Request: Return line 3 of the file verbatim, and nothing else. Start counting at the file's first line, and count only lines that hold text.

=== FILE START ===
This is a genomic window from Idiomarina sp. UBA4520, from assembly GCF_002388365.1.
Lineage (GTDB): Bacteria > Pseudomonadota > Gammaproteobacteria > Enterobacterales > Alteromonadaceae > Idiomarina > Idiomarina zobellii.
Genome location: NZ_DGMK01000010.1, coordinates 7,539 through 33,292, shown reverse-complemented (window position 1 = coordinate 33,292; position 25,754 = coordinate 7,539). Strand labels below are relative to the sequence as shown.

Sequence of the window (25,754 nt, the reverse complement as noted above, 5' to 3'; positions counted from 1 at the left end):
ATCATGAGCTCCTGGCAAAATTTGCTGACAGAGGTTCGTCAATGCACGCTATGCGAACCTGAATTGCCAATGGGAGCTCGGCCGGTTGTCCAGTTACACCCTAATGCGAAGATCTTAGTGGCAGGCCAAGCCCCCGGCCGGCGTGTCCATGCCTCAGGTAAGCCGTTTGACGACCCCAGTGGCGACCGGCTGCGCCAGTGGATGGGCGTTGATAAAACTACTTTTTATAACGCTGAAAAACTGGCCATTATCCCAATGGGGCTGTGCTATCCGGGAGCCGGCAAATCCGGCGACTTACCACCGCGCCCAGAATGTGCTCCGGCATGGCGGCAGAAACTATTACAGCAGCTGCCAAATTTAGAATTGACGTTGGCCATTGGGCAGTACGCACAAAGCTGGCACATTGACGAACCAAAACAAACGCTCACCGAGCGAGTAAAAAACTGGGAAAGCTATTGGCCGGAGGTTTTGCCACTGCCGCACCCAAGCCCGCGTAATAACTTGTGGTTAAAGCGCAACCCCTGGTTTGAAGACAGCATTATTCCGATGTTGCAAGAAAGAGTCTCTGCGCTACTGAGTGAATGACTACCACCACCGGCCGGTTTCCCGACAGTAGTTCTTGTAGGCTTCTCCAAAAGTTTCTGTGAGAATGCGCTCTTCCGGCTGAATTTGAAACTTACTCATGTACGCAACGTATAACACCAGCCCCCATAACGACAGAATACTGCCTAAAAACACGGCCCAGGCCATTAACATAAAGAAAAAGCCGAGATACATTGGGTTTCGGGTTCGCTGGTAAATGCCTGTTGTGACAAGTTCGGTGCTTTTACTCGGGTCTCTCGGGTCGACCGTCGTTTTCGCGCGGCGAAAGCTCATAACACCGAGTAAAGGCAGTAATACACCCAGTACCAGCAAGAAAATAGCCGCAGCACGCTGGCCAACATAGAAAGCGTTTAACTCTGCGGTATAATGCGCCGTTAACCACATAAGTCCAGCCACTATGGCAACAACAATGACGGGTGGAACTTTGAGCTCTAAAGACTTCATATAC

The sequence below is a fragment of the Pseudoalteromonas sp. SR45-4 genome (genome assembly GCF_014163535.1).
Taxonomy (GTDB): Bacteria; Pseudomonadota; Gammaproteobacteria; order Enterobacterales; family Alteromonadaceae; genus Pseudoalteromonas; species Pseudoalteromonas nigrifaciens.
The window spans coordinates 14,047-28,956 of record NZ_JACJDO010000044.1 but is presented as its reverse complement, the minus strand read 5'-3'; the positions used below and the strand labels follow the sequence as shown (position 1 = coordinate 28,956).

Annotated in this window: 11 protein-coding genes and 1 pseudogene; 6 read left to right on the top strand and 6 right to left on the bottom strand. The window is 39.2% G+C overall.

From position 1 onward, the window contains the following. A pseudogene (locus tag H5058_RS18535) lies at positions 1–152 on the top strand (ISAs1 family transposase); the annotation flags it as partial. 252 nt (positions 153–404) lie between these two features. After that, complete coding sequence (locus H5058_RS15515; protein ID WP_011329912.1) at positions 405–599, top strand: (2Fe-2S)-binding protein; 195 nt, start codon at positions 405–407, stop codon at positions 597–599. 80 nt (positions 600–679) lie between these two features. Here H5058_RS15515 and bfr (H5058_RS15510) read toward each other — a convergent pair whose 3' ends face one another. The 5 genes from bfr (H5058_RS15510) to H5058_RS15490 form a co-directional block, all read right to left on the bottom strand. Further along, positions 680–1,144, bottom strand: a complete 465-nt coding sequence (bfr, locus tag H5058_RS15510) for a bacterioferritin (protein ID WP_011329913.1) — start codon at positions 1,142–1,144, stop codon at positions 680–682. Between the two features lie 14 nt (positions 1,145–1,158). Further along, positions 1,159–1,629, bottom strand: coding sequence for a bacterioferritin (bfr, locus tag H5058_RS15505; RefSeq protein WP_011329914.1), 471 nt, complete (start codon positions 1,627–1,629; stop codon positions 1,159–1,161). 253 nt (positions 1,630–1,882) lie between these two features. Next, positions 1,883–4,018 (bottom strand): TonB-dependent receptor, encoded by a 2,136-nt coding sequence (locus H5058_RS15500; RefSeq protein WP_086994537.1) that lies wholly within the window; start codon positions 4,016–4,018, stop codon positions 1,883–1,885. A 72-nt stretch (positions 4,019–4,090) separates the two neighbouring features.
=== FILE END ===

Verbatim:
Genome location: NZ_DGMK01000010.1, coordinates 7,539 through 33,292, shown reverse-complemented (window position 1 = coordinate 33,292; position 25,754 = coordinate 7,539). Strand labels below are relative to the sequence as shown.